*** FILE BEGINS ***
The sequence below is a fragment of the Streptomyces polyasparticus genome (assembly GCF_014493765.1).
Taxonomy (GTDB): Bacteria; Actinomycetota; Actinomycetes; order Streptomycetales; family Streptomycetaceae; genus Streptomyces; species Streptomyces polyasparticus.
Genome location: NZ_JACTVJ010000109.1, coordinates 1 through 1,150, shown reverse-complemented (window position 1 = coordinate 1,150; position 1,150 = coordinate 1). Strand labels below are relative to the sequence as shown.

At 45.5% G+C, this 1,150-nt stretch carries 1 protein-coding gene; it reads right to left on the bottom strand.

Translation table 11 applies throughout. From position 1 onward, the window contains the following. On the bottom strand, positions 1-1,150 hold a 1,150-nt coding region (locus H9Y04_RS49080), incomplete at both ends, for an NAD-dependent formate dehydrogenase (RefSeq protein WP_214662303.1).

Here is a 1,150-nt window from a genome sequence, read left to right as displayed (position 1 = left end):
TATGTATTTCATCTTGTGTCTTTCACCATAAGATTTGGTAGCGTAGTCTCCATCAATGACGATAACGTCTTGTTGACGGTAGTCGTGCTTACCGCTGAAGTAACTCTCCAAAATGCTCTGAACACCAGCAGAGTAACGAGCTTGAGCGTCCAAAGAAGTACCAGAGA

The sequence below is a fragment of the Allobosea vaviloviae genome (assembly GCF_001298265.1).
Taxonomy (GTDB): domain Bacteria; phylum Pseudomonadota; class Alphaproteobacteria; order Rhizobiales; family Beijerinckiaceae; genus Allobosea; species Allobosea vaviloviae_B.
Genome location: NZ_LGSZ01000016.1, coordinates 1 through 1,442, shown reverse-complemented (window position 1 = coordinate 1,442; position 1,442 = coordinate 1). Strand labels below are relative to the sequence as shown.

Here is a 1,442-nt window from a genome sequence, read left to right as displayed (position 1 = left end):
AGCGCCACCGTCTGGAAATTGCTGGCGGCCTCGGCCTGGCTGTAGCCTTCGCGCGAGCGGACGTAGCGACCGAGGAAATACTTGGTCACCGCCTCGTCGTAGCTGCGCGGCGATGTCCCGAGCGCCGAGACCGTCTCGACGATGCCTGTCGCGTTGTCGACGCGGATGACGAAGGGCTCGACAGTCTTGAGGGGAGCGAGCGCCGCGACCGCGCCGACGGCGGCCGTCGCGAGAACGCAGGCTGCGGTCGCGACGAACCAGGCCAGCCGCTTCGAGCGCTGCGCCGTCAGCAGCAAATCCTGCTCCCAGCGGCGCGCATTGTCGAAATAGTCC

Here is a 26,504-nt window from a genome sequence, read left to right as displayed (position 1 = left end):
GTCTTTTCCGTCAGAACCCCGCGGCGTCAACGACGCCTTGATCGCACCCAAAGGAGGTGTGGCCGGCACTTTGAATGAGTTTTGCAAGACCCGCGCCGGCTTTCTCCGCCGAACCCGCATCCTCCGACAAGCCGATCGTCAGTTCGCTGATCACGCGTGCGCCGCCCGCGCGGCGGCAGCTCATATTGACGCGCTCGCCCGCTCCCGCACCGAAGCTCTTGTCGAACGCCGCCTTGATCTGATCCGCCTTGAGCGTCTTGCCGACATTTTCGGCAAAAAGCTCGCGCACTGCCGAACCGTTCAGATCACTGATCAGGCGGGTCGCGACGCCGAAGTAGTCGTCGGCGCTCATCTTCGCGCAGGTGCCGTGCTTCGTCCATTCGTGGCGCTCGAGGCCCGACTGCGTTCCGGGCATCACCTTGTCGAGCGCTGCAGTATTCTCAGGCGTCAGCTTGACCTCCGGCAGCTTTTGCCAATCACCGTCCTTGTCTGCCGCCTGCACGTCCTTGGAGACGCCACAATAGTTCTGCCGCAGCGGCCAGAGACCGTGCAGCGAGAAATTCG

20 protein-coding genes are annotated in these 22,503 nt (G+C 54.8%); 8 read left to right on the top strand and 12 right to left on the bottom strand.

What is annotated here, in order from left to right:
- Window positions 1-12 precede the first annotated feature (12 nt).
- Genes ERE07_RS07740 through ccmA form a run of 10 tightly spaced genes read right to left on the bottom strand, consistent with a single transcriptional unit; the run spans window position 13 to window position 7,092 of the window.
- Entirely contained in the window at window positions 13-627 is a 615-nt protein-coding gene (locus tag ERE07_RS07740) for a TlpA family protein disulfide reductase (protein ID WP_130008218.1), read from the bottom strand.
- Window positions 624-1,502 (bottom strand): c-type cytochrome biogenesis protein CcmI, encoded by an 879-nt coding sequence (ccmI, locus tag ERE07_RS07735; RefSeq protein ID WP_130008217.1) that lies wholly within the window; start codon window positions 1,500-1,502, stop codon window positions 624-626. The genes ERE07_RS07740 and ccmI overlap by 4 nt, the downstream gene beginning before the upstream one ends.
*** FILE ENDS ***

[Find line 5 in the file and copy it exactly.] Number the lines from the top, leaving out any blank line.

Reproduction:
Translation table 11 applies throughout. From position 1 onward, the window contains the following. On the bottom strand, positions 1-1,150 hold a 1,150-nt coding region (locus H9Y04_RS49080), incomplete at both ends, for an NAD-dependent formate dehydrogenase (RefSeq protein WP_214662303.1).